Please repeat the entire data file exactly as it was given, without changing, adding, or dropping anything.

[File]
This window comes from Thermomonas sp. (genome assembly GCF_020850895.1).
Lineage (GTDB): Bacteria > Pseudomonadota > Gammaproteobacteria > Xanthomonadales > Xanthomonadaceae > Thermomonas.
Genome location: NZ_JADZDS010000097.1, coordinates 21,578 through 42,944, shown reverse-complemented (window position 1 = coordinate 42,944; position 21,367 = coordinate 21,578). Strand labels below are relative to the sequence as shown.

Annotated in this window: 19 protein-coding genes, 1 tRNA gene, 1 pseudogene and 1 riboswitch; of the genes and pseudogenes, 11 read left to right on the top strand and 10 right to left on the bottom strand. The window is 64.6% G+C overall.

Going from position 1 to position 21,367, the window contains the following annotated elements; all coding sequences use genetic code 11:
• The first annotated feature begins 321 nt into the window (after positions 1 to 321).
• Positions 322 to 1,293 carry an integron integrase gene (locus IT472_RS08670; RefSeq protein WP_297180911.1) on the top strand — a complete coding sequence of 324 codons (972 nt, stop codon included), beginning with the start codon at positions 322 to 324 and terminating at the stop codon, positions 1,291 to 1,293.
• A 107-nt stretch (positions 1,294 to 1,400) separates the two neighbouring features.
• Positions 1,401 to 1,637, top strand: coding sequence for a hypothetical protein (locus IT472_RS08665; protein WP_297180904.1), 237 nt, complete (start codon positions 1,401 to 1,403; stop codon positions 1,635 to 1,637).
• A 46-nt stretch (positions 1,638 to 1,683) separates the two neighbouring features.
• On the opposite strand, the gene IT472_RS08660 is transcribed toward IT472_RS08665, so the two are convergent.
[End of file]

This window comes from Thermomonas sp. (genome assembly GCF_020850895.1).
Lineage (GTDB): Bacteria > Pseudomonadota > Gammaproteobacteria > Xanthomonadales > Xanthomonadaceae > Thermomonas.
Genome location: NZ_JADZDS010000097.1, coordinates 21,578 through 42,944, shown reverse-complemented (window position 1 = coordinate 42,944; position 21,367 = coordinate 21,578). Strand labels below are relative to the sequence as shown.

Annotated in this window: 19 protein-coding genes, 1 tRNA gene, 1 pseudogene and 1 riboswitch; of the genes and pseudogenes, 11 read left to right on the top strand and 10 right to left on the bottom strand. The window is 64.6% G+C overall.

Going from position 1 to position 21,367, the window contains the following annotated elements; all coding sequences use genetic code 11:
• The first annotated feature begins 321 nt into the window (after positions 1 to 321).
• Positions 322 to 1,293 carry an integron integrase gene (locus IT472_RS08670; RefSeq protein WP_297180911.1) on the top strand — a complete coding sequence of 324 codons (972 nt, stop codon included), beginning with the start codon at positions 322 to 324 and terminating at the stop codon, positions 1,291 to 1,293.
• A 107-nt stretch (positions 1,294 to 1,400) separates the two neighbouring features.
• Positions 1,401 to 1,637, top strand: coding sequence for a hypothetical protein (locus IT472_RS08665; protein WP_297180904.1), 237 nt, complete (start codon positions 1,401 to 1,403; stop codon positions 1,635 to 1,637).
• A 46-nt stretch (positions 1,638 to 1,683) separates the two neighbouring features.
• On the opposite strand, the gene IT472_RS08660 is transcribed toward IT472_RS08665, so the two are convergent.